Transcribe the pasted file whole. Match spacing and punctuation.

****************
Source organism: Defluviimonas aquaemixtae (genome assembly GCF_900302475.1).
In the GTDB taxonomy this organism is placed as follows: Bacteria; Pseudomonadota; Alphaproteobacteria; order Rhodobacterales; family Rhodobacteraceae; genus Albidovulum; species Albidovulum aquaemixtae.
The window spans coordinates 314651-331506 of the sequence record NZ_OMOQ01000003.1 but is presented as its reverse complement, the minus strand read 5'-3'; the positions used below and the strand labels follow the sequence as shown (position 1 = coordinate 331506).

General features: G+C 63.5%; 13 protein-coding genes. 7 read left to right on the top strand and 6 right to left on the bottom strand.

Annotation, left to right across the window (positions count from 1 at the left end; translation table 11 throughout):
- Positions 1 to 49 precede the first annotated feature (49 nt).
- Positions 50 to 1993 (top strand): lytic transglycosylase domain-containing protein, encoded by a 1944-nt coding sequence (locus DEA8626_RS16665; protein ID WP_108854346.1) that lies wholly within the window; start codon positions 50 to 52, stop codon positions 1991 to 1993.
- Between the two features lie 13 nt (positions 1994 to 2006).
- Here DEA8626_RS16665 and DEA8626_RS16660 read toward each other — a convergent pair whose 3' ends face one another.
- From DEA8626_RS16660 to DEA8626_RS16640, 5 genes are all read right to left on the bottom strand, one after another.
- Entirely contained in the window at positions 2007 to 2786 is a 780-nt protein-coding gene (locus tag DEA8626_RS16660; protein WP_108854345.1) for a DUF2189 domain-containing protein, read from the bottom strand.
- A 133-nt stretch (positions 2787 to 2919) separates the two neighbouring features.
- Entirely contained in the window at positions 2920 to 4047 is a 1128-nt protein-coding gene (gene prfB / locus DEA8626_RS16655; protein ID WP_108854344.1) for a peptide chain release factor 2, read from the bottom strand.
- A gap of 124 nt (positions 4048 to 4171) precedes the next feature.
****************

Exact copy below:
Source organism: Defluviimonas aquaemixtae (genome assembly GCF_900302475.1).
In the GTDB taxonomy this organism is placed as follows: Bacteria; Pseudomonadota; Alphaproteobacteria; order Rhodobacterales; family Rhodobacteraceae; genus Albidovulum; species Albidovulum aquaemixtae.
The window spans coordinates 314651-331506 of the sequence record NZ_OMOQ01000003.1 but is presented as its reverse complement, the minus strand read 5'-3'; the positions used below and the strand labels follow the sequence as shown (position 1 = coordinate 331506).

General features: G+C 63.5%; 13 protein-coding genes. 7 read left to right on the top strand and 6 right to left on the bottom strand.

Annotation, left to right across the window (positions count from 1 at the left end; translation table 11 throughout):
- Positions 1 to 49 precede the first annotated feature (49 nt).
- Positions 50 to 1993 (top strand): lytic transglycosylase domain-containing protein, encoded by a 1944-nt coding sequence (locus DEA8626_RS16665; protein ID WP_108854346.1) that lies wholly within the window; start codon positions 50 to 52, stop codon positions 1991 to 1993.
- Between the two features lie 13 nt (positions 1994 to 2006).
- Here DEA8626_RS16665 and DEA8626_RS16660 read toward each other — a convergent pair whose 3' ends face one another.
- From DEA8626_RS16660 to DEA8626_RS16640, 5 genes are all read right to left on the bottom strand, one after another.
- Entirely contained in the window at positions 2007 to 2786 is a 780-nt protein-coding gene (locus tag DEA8626_RS16660; protein WP_108854345.1) for a DUF2189 domain-containing protein, read from the bottom strand.
- A 133-nt stretch (positions 2787 to 2919) separates the two neighbouring features.
- Entirely contained in the window at positions 2920 to 4047 is a 1128-nt protein-coding gene (gene prfB / locus DEA8626_RS16655; protein ID WP_108854344.1) for a peptide chain release factor 2, read from the bottom strand.
- A gap of 124 nt (positions 4048 to 4171) precedes the next feature.